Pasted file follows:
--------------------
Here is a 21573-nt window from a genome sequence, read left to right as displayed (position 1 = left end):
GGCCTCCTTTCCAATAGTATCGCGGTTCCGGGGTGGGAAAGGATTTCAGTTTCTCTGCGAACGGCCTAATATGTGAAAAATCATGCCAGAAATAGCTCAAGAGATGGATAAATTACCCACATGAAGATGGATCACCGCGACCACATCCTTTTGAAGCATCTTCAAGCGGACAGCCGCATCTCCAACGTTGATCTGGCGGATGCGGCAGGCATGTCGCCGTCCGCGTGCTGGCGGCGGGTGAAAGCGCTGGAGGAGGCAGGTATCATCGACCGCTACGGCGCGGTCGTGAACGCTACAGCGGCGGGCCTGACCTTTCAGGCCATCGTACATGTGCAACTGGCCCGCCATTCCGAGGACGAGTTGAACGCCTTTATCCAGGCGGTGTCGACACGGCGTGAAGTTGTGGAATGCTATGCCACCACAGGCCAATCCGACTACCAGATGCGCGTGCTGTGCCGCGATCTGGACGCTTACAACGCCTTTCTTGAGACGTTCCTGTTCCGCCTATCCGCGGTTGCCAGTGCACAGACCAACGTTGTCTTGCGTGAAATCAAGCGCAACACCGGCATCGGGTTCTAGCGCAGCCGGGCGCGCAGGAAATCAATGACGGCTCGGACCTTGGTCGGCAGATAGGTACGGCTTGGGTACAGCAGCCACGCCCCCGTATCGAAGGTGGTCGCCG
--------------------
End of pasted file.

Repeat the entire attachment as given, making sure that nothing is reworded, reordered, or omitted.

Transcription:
Here is a 21573-nt window from a genome sequence, read left to right as displayed (position 1 = left end):
GGCCTCCTTTCCAATAGTATCGCGGTTCCGGGGTGGGAAAGGATTTCAGTTTCTCTGCGAACGGCCTAATATGTGAAAAATCATGCCAGAAATAGCTCAAGAGATGGATAAATTACCCACATGAAGATGGATCACCGCGACCACATCCTTTTGAAGCATCTTCAAGCGGACAGCCGCATCTCCAACGTTGATCTGGCGGATGCGGCAGGCATGTCGCCGTCCGCGTGCTGGCGGCGGGTGAAAGCGCTGGAGGAGGCAGGTATCATCGACCGCTACGGCGCGGTCGTGAACGCTACAGCGGCGGGCCTGACCTTTCAGGCCATCGTACATGTGCAACTGGCCCGCCATTCCGAGGACGAGTTGAACGCCTTTATCCAGGCGGTGTCGACACGGCGTGAAGTTGTGGAATGCTATGCCACCACAGGCCAATCCGACTACCAGATGCGCGTGCTGTGCCGCGATCTGGACGCTTACAACGCCTTTCTTGAGACGTTCCTGTTCCGCCTATCCGCGGTTGCCAGTGCACAGACCAACGTTGTCTTGCGTGAAATCAAGCGCAACACCGGCATCGGGTTCTAGCGCAGCCGGGCGCGCAGGAAATCAATGACGGCTCGGACCTTGGTCGGCAGATAGGTACGGCTTGGGTACAGCAGCCACGCCCCCGTATCGAAGGTGGTCGCCG